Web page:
Since I started blogging I noticed that I started to read fewer works by portuguese authors and I wanted to fix it, but without hurting the blog, because as most of the books written by portuguese authors aren’t translated there was no point of reviewing them, and as I’m not the fastest reader, I was afraid that the blog wouldn’t have content for a long time. Finally I worked that out (especially because the blog is supposed to enlarge my reading horizons and not shrink them), but I couldn’t be more delighted to find (thanks Kinna for sharing!) this short story by a portuguese writer translated to English, because that way I could blog about it, and share with you a bit of portuguese literature.
Let me confess to you that before reading Kinna’s post I had never heard about Teolinda Gersão, and that was what made me curious to go and have a look at the short story.
The Woman Who Stole the Rain tells the story of business man who during his business trip to Lisbon, in the midst of his luxurious suite of a 5 stars hotel, manages to “travel” to a poor village in Africa through eavesdropping the conversation between to housekeepers.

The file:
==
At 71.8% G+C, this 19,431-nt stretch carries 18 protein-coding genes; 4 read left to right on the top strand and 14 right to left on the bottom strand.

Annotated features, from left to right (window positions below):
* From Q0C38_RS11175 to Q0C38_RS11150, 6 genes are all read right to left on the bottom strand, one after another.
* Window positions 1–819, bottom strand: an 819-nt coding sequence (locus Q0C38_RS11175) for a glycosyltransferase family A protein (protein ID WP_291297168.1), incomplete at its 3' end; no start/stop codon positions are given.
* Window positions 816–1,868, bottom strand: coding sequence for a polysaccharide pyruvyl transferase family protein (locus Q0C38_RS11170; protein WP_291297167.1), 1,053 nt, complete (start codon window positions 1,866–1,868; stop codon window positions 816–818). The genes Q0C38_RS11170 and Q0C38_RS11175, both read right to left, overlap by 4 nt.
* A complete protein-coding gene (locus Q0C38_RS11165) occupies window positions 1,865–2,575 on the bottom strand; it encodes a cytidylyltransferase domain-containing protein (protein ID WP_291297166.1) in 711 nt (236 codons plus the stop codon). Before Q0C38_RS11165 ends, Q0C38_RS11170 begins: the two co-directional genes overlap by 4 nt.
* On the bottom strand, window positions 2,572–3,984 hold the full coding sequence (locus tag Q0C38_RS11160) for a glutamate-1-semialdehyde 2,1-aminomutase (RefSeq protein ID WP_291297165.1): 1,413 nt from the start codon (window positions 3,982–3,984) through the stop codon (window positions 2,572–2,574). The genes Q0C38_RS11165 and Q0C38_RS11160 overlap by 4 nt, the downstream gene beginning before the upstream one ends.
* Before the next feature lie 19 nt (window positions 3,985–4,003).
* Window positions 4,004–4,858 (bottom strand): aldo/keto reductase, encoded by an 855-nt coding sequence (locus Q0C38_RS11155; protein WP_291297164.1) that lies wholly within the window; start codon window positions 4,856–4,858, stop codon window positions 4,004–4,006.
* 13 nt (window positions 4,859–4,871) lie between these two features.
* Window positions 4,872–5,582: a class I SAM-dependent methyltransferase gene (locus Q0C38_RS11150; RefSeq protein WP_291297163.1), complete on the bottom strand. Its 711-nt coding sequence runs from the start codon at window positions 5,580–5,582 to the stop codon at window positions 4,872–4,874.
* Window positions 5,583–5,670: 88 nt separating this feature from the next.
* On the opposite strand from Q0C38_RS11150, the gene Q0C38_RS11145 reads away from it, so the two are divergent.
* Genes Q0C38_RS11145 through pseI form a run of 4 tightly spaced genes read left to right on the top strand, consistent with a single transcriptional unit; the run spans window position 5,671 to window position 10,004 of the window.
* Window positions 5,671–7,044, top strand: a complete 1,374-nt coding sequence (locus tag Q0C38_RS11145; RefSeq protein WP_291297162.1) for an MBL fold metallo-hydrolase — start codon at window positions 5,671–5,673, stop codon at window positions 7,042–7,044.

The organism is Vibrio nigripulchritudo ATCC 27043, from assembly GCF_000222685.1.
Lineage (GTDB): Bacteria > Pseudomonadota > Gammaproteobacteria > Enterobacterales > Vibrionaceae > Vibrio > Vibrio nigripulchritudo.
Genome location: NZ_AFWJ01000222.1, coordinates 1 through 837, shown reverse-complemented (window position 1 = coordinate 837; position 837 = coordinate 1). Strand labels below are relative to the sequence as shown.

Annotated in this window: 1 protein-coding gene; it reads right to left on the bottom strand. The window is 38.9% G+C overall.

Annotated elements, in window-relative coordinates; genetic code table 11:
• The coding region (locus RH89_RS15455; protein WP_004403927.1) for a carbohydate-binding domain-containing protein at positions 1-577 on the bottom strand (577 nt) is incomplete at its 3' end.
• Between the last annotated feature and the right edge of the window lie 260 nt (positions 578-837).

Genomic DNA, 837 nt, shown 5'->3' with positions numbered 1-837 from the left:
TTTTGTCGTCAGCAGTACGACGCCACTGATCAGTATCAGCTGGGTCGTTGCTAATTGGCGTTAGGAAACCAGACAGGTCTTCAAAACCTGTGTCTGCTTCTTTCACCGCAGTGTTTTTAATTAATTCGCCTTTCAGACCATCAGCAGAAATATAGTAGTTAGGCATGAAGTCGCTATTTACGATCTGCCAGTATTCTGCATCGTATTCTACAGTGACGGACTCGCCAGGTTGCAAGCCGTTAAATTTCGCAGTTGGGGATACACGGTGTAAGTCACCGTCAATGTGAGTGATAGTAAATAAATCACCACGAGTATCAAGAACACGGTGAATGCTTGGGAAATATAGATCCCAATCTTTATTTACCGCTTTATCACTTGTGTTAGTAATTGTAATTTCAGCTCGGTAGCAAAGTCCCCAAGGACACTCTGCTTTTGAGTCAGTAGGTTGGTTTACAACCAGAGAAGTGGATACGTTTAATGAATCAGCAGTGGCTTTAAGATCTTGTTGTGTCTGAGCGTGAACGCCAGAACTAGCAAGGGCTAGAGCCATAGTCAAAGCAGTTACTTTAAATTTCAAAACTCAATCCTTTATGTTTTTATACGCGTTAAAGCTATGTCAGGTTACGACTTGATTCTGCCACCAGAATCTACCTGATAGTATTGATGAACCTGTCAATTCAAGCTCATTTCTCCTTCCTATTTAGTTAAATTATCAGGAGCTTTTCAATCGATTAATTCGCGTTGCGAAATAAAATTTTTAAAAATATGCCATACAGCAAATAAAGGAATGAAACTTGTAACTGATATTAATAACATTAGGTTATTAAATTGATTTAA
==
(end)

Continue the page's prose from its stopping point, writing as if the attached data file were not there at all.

What I liked more about this short story was not the plot itself, but the feeling that it gives to you. In a moment you are in a fancy hotel room, in the other you are in an African village devastated by drought. Since the beginning of this second narrative you get the feeling that this story is going to end up badly, and well it does.
This short story, in a few pages, manages to capture the differences between our privilege world and the hard life many people live in Africa and other places. It strikes you, really, as it striked the narrator. You can really sense the cultures clash.
Teolinda Grasão’s writing style is fluid, linear and straight forward, there aren’t any flourishes, which goes really well with the story and the message that she is trying to pass.
“I smiled to myself when I saw just where I had ended up, thanks to this lack of efficiency, a lack which the manager appeared to attribute to the workings of fate or chance.” (I founded this one funny because it characterizes really well the state of mind of several portuguese)
“And then, suddenly, I had opened one of the doors and found, in the next room, a piece of Africa, perfectly intact, like an area of virgin jungle. For seven minutes, exactly seven minutes, I had been lost in the jungle.”